Patent News | "High stakes fueling patent wars"

No clear victor as firms fight it out in court

By: Hiawatha Bray
Category: Patent News

A patent lawsuit won last week by iPhone maker Apple Inc. represented a single victory in a global legal war, with giant corporations fighting for control of the technologies behind smartphones and computers, potentially resulting in less appealing devices or higher prices for consumers.

Technology firms like Google Inc., Samsung Corp., Microsoft Corp., and especially Apple - which is one of the most active combatants - are embroiled in about 100 patent lawsuits in at least 10 countries. The stakes are high: potential domination of the multibillion-dollar market for smartphones, tablet computers, and the software that runs them. One successful lawsuit could generate millions in patent licensing fees for the victor, or it could force a rival firm to modify the way its devices work - even removing features users treasure.

So far, no company has landed a knockout blow. But Apple, creator of the popular iPhone, has scored a number of victories over the makers of phones using Google’s competing Android software. The result: a series of small, but significant limitations on the functions of Android phones.

Last Monday, the US International Trade Commission said Taiwanese phone maker HTC violated an Apple patent covering a relatively minor feature: the ability of a user to add an e-mailed phone number to his list of contacts with one touch.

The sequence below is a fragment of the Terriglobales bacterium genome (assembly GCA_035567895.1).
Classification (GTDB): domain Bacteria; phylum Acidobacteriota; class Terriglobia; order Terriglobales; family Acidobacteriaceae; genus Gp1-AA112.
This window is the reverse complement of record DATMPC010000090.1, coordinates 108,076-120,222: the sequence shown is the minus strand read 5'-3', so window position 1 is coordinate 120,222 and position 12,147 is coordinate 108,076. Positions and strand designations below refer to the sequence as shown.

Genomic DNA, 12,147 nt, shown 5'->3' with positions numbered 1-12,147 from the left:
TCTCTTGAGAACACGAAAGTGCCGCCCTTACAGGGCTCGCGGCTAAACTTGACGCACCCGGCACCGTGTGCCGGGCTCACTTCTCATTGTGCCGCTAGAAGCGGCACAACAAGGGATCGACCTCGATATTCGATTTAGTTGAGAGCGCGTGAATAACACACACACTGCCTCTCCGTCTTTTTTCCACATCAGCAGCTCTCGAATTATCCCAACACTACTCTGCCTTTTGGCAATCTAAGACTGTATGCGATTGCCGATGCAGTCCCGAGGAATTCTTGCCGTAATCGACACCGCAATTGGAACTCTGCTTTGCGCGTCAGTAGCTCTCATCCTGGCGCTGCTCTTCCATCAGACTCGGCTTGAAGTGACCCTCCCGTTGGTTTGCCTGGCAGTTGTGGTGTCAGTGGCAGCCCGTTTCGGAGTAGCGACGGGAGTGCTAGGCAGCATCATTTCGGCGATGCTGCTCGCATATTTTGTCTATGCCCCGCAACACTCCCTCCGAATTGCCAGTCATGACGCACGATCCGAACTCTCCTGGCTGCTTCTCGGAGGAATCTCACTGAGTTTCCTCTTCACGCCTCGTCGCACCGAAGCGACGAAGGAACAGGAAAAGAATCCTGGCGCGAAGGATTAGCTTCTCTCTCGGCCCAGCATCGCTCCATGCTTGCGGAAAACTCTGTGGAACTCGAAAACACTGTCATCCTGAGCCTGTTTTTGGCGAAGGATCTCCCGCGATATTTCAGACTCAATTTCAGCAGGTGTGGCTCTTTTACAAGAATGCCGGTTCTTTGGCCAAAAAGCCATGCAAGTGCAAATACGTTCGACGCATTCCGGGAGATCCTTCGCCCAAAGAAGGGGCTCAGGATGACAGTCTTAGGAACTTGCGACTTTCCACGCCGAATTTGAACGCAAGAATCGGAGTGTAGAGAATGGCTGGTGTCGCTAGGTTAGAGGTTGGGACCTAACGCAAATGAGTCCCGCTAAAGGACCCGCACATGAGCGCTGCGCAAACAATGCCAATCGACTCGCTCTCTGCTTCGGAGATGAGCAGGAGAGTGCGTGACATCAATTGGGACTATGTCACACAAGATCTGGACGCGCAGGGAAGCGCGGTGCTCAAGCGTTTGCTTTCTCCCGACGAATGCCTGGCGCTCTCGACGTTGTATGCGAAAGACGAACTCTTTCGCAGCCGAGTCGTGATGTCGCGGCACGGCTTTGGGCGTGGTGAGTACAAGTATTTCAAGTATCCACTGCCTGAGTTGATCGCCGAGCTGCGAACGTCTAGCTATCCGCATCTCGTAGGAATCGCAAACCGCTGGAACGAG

The ruling applies only to phones made by HTC, but because the feature is built into many Android phones from other manufacturers, it could ultimately cause all of them to eliminate the feature.

HTC has said it will comply with the ruling by eliminating the feature from its phones. But a Google official, speaking on background, said his company has no immediate plans to drop the feature from its Android software.

And that is one small example of what control over a single patent can mean. Apple has also sued Samsung Corp. in California over a patented iPhone feature that makes the phone’s list of contacts seem to “bounce’’ when the user scrolls to the bottom. Samsung’s Android phones used to do the same thing, but even though the case is still pending, Google has already changed the software, replacing the bounce effect with an orange glow.

In another example with far greater potential effect than the removal of a simple feature, Apple in August won an injunction in a Dutch court that would have banned the sale of several Samsung smartphones in Europe. The court ruled that Samsung had infringed an Apple patent governing the way pictures are displayed in the phone’s photo gallery. Again, Samsung had incorporated a “bounce’’ effect similar to Apple’s when users dragged images across the screen. Samsung has since changed the photo gallery software to comply with the court’s ruling.